Jennifer Wilger

Published on: April 15th, 2011

For Micah Wilger, it was sharks and whales instead of cows and hogs—but his family’s path was set to cross Temple Grandin’s from age 3. It was at that age Wilger and Grandin were diagnosed with disorders that make typical learning environments into intense social and sensory challenges but make large animals particularly engrossing.


More than 60 years after Grandin, a CSU professor and the subject of a recent series on HBO, was diagnosed with autism, 15-year-old Micah Wilger’s Asperger’s syndrome inspired his mother to help found the Temple Grandin School for Asperger’s students in 6th through 12th grades.

Jennifer Wilger, director of curriculum and instruction at the Temple Grandin School, began working on the plan in October at Bridge School after she found out the school would soon close. Many of its students, like her son, relied on specialized education and understanding instructors, she said.

“We’re hope to create something for those kids who are really bright, who have passion, but may also have challenges in the social arena, so that they have a hard time fitting in, a hard time thriving and are not likely to reach their potential,” Wilger said.

Temple Grandin didn’t learn to speak until almost age 4, earned a doctoral degree in animal science, revolutionized feedlots and slaughterhouses, wrote six books and is a renowned speaker and Autism activist. But her diagnosis was more than 60 years ago, and the public’s understanding of autism is still limited.

Asperger’s was first made an official diagnosis in 1994, and medical professionals still argue about whether or not it should be classified as an autism-spectrum disorder.

It often goes undiagnosed until age 6, if at all, Wilger said, because Asperger’s doesn’t present as young as classical autism, which can be diagnosed as young as 12 months. One of the criteria of Asperger’s, however, is the lack of a clinically significant language delay, which isn’t as noticeable in younger children, she said.
Wilger said she considers her family lucky because her son’s diagnosis came when he was 3. He was an only child with a tick and a tendency to reverse pronouns. The diagnosis was a blessing, something she could work with, she said. At 15, Micah Wilger sings in a choir and does well in school, with pretty typical trouble in math: “He inherited my math gene,” Jennifer Wilger said.

The Temple Grandin School, which may find its roots in Boulder but will most likely grow out of Lafayette, would ideally be open to students this fall, Wilger said. In its first year, the school will be primarily funded by tuition. As students and potential teachers come out of the woodwork, Wilger said she hopes to avoid the struggles public schools’ special education services present.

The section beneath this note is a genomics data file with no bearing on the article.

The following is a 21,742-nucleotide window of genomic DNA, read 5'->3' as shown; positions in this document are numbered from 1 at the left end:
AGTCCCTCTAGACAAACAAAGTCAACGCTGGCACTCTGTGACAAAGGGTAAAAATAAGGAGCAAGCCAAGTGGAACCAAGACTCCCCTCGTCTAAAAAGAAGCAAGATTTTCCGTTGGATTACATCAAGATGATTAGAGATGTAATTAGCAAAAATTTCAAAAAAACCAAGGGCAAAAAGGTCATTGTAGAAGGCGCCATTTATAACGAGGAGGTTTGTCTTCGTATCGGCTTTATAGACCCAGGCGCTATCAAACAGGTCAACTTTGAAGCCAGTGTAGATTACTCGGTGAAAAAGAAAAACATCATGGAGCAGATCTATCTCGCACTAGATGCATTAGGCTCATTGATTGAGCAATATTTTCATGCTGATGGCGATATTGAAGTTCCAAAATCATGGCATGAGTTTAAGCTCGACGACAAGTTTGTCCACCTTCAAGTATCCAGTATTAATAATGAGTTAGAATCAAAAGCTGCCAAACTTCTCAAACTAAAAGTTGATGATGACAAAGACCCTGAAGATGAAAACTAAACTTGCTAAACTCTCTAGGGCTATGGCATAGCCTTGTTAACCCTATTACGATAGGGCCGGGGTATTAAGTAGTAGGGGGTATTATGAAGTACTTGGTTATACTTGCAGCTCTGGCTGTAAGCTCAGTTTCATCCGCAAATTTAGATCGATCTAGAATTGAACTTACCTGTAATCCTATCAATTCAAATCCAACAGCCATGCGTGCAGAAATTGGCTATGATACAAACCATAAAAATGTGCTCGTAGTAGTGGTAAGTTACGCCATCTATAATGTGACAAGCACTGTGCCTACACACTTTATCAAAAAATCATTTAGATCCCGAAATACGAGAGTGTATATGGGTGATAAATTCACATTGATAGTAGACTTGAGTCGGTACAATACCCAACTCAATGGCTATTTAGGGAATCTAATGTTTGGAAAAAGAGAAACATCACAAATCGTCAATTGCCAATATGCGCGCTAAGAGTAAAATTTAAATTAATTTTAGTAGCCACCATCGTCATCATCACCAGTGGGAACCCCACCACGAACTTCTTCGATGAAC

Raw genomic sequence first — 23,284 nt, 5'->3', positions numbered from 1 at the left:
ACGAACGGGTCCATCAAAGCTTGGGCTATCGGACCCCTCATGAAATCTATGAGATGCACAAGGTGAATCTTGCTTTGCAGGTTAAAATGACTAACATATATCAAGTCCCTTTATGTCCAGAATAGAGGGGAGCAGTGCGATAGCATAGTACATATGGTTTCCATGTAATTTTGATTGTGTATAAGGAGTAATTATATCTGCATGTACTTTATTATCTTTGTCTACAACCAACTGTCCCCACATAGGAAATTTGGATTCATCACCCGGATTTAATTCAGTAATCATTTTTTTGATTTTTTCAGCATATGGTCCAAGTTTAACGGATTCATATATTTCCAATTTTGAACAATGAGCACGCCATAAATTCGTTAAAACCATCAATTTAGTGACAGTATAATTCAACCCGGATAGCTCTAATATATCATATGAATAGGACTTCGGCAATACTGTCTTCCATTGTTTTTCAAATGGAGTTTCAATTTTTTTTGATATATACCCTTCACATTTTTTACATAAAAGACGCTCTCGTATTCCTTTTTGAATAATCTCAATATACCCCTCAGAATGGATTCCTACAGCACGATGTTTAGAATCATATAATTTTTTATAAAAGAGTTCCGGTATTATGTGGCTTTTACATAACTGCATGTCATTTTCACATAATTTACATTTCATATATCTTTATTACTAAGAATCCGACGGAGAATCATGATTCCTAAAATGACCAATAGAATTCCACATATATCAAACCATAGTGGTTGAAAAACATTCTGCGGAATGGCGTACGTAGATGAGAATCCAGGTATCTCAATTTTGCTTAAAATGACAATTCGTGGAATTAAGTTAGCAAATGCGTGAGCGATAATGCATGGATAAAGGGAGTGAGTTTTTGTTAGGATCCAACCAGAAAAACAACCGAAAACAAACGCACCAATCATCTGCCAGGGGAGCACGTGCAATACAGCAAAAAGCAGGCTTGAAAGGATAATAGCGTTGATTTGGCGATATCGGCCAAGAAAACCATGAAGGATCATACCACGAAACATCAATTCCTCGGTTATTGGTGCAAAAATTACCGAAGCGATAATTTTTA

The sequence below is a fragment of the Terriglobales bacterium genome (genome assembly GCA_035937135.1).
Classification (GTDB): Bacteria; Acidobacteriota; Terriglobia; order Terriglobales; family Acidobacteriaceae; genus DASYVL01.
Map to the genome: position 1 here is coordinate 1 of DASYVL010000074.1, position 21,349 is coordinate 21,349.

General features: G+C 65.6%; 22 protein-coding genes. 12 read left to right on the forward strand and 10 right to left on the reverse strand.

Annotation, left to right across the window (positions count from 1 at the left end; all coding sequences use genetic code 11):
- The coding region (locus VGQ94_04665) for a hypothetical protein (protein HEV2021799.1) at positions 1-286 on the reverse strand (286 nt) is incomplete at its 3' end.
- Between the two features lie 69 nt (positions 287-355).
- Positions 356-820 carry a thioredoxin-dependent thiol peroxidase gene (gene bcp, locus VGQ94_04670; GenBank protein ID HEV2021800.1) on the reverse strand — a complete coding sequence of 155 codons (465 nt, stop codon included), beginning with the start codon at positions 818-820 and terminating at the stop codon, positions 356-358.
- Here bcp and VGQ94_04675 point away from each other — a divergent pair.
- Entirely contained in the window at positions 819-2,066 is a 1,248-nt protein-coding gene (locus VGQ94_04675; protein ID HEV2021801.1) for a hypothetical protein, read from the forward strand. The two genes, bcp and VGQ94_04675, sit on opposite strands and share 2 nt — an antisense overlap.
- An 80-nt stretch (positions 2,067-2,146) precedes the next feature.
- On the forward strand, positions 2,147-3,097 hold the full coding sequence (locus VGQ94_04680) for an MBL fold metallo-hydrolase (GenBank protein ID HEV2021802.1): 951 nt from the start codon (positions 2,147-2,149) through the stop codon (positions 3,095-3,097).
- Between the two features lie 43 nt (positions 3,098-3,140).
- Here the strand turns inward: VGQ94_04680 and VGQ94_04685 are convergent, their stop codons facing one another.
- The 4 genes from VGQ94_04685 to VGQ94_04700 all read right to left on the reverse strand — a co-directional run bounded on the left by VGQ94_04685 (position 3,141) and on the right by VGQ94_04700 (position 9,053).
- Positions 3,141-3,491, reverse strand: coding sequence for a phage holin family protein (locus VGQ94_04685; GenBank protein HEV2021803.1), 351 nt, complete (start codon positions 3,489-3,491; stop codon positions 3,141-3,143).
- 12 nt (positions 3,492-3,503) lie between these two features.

“The services for Asperger’s are not good,” Wilger said. “It’s that whole blinded-by-their-strengths (concept). They’re so bright. They’re so verbal. They have so many other things that society labels as intelligent or, in many cases, gifted. …With budgets being what they are, social skills programming is very low and it’s never been high.”

In her own words:

On Asperger’s: “We really are targeting Asperger’s because it’s a defined thing that we can create a set of programming to meet their needs. It just so happens that there are several other related kinds of things that would benefit from similar
program components.”

On service: “Special education has tended to be a deficit model, serving a lot of kids with learning disabilities who are not cognitively smart or at least have gaps between different subjects or areas of their intelligence, so they fall through the cracks a lot, especially without a diagnosis. But even with one, they’re not going to get a lot of services.”

Seeing the truth: “I didn’t realize it with my son because he wasour first. Until we had our second and I thought of things he was doing, I thought, ‘Oh wow, this is really, really different than how Micah was.’”

On Micah: “(Micah) was very bright, very precocious. Adults loved him. His speech was very precise. He never talked baby talk. It was big sentences, big words. He memorized books, recited entire Dr. Seuss books at age 2.”

A new school: “The social skills for people with Asperger’s are very specific in nature. …The programming will be very individualized. The first thing I like to highlight for people is strength-based, whereas special education in schools is going to be deficit based.”

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